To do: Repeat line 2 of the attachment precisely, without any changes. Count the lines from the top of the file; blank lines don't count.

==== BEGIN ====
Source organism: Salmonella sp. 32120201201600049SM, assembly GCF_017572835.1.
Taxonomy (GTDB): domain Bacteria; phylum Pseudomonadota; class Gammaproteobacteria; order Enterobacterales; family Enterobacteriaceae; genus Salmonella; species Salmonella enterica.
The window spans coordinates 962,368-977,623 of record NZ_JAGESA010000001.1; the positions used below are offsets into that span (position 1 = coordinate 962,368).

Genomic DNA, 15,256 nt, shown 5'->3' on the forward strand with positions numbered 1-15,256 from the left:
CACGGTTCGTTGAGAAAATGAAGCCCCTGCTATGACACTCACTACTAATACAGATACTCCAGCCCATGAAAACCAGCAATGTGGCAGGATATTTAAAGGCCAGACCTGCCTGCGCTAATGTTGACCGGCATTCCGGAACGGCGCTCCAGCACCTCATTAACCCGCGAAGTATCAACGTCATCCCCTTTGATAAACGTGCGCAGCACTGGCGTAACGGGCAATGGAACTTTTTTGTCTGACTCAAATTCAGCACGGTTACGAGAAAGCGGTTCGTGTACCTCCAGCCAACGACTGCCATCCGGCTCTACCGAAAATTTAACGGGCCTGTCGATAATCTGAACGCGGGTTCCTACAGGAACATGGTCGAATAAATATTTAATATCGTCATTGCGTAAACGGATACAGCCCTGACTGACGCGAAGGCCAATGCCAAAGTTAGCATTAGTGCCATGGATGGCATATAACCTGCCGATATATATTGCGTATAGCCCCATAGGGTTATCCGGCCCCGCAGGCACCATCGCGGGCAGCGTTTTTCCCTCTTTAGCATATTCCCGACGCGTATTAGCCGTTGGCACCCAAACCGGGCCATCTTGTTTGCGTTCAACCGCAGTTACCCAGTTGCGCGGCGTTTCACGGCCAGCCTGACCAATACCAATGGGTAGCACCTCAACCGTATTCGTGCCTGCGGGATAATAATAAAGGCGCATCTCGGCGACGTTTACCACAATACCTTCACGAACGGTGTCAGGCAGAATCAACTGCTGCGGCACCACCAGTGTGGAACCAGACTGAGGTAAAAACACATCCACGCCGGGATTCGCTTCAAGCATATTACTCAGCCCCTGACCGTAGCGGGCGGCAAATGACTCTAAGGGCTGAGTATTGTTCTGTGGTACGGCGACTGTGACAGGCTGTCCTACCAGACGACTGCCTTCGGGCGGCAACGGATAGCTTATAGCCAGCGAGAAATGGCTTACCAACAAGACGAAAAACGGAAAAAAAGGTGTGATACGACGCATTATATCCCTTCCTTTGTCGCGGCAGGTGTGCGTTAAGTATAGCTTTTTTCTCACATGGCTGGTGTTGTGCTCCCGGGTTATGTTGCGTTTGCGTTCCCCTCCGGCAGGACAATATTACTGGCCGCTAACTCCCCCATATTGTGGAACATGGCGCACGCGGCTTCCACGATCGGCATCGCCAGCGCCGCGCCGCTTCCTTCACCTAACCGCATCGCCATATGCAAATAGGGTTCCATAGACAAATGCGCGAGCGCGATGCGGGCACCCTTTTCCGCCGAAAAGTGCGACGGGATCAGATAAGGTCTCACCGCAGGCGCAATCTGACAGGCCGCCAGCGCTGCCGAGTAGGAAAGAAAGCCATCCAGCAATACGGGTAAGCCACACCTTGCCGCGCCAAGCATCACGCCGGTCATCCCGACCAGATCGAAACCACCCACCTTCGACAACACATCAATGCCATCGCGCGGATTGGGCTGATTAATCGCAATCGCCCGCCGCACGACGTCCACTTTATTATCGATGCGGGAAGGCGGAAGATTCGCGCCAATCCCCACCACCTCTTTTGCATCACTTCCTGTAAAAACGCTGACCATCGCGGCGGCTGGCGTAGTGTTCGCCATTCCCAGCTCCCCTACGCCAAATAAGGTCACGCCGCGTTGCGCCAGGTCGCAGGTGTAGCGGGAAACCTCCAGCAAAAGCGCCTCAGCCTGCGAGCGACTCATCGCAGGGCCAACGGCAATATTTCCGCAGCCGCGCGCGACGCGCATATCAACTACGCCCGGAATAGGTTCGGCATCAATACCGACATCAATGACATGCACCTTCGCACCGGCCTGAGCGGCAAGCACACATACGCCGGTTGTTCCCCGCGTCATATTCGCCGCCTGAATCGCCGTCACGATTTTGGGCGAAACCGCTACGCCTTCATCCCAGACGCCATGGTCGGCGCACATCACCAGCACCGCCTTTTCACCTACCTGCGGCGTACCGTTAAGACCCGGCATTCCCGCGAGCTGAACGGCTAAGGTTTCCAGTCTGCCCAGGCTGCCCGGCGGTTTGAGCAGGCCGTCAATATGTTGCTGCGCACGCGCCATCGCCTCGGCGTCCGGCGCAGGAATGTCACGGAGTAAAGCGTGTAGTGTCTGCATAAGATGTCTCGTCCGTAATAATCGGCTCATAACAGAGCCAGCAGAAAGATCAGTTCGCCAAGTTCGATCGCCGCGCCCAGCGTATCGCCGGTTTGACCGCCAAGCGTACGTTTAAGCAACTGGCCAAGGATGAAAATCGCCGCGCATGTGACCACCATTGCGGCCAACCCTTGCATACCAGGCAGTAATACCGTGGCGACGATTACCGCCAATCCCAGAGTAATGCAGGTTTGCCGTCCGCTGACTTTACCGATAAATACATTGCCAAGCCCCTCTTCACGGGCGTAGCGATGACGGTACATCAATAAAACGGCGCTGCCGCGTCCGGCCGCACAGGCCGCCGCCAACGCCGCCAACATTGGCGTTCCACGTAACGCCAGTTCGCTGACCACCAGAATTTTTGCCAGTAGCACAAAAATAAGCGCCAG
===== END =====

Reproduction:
Taxonomy (GTDB): domain Bacteria; phylum Pseudomonadota; class Gammaproteobacteria; order Enterobacterales; family Enterobacteriaceae; genus Salmonella; species Salmonella enterica.